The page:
Many DUI / DWI arrests involve roadside breath tests, which are designed to measure a driver’s blood alcohol content (BAC). Although prosecutors point to Preliminary Alcohol Screening (PAS) test results as damning evidence in drunk driving cases, in truth these tests are far from ironclad, and can often be successfully challenged in court. An experienced New York criminal defense attorney who specializes in DUI / DUI cases knows how to challenge PAS tests in a drunk driving case.
The central factor in a Driving Under the Influence arrest and subsequent drunk driving prosecution is the motorist’s alcohol level at the time of driving, not at the police station, where many BAC tests are performed. Stationhouse breath or blood test results are only relevant to the extent that they allow someone to look back in time, and draw inferences about the motorist’s blood or breath alcohol level at the earlier time of driving. This is done through what is known as “retrograde extrapolation,” where a forensic alcohol expert reviews known (or supposed) drinking patterns, eating patterns, and various times of these events, to arrive at an opinion of BAC at the time of driving.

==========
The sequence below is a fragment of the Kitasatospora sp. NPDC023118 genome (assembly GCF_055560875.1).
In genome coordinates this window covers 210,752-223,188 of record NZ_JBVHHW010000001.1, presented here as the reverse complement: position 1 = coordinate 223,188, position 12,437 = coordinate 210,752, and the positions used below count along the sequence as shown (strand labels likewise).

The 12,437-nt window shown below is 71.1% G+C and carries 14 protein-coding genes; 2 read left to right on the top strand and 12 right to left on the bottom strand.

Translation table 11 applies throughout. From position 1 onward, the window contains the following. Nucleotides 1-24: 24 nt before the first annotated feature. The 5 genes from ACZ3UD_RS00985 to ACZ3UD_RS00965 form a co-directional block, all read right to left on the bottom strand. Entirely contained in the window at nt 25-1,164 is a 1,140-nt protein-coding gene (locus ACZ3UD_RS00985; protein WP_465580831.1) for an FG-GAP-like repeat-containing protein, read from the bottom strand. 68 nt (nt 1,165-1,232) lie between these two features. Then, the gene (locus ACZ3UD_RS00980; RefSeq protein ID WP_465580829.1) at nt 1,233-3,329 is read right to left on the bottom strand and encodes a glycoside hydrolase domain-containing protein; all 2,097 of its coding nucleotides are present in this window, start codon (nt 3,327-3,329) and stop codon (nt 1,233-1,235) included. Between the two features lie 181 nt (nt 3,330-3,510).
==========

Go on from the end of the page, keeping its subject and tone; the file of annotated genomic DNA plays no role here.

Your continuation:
There are many problems with this type of calculation. The only way for retrograde extrapolation to pass scientific muster is for certain assumptions to be made. The first, and most critical, is that the motorist be in the “post-absorptive” or “elimination” phase. Without making this assumption, the prosecution’s forensic expert cannot engage in the scientific speculation necessary to reach their desired conclusion.